The aim of this paper is to investigate inequalities for sums of random fields and the strong law of large numbers of arbitrary random fields taking values in a Banach space. In Section 2, we introduce α-strong adapted random fields, α-strong adapted random fields, blockwise α-martingale difference fields and prove some useful lemmas. In Section 3, inequalities for sums of α-strong adapted random fields and α-strong adapted random fields in p-uniformly smooth Banach spaces are given. Section 4 contains the main results including the SLLN for a such blockwise α-martingale difference field taking values in a p-uniformly smooth Banach space, in which the results of [3, 6, 7] will be generalized.

Throughout this paper, the symbol C will denote a generic constant ( 0 < C < ) which is not necessarily the same one in each appearance.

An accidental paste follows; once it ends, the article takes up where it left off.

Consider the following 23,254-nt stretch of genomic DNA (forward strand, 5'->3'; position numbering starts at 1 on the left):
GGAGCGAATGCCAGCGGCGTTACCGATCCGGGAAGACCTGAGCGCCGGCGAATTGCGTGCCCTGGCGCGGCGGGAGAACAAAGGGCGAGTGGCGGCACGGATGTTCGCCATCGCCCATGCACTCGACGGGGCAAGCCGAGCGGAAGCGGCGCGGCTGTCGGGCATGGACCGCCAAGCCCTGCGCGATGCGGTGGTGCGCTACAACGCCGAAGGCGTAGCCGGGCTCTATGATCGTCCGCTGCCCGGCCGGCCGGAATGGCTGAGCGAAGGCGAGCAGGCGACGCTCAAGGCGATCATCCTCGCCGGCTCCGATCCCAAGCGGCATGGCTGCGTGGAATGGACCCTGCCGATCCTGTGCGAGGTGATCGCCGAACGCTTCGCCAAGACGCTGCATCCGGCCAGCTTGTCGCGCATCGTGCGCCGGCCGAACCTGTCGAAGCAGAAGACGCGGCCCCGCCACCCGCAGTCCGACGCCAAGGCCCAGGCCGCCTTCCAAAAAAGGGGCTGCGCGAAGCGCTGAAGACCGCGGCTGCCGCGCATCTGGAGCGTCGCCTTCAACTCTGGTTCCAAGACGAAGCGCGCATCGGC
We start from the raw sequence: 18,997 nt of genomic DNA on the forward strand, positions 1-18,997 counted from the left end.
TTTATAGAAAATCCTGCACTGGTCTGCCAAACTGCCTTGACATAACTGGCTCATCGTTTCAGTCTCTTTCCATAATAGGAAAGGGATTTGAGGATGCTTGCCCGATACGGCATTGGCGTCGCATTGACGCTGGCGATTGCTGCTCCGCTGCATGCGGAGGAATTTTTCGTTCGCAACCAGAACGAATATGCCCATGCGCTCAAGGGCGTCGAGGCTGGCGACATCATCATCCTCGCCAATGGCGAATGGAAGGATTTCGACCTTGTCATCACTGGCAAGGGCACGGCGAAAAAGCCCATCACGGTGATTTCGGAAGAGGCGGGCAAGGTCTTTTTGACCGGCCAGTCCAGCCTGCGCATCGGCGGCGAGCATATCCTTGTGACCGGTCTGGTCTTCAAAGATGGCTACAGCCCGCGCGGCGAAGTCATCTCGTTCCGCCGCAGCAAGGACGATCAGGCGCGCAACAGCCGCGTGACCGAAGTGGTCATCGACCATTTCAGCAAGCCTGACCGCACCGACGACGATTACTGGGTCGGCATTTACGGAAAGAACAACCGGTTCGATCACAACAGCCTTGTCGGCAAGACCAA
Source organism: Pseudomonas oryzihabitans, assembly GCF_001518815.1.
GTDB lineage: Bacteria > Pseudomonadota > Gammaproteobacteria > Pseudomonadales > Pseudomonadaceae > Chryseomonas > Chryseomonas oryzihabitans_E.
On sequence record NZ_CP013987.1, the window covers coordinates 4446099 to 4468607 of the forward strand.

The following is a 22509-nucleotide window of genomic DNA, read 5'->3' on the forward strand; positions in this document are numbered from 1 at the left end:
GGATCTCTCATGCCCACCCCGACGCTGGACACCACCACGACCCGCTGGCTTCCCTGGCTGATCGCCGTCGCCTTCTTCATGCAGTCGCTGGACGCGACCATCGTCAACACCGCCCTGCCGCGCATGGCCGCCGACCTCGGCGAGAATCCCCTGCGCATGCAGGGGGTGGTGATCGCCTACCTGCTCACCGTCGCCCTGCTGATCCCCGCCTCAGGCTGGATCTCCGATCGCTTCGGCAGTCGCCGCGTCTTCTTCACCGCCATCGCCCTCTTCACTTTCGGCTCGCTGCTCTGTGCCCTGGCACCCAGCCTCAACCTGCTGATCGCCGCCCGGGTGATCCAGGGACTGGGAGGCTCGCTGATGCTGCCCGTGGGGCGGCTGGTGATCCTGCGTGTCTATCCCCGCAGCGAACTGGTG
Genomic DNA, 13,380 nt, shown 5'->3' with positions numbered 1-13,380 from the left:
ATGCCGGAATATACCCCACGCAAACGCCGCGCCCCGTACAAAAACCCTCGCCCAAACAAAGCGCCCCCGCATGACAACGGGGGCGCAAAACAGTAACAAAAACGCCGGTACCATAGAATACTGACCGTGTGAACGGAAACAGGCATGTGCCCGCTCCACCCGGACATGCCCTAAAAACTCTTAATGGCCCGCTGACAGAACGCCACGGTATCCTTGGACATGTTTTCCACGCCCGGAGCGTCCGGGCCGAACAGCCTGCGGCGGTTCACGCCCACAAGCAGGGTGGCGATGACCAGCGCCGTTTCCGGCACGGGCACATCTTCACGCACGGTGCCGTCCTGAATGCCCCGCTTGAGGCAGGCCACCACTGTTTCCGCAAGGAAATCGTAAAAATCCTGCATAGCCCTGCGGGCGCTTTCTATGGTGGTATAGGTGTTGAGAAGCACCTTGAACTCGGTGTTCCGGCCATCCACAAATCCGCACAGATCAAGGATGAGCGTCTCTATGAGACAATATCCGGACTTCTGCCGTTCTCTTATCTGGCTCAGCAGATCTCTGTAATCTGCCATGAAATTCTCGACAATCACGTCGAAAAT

2 Preliminaries and some useful lemmas

Let E be a real separable Banach space. E is said to be p-uniformly smooth ( 1 p 2 ) if there exists a finite positive constant C such that for all E -valued martingales { S n ; 1 n m }
E S m p C n = 1 m E S n S n 1 p .
(2.1)

Clearly, every real separable Banach space is 1-uniformly smooth and the real line (the same as any Hilbert space) is 2-uniformly smooth. If a real separable Banach space is p-uniformly smooth for some 1 < p 2 then it is r-uniformly smooth for all r [ 1 , p ) .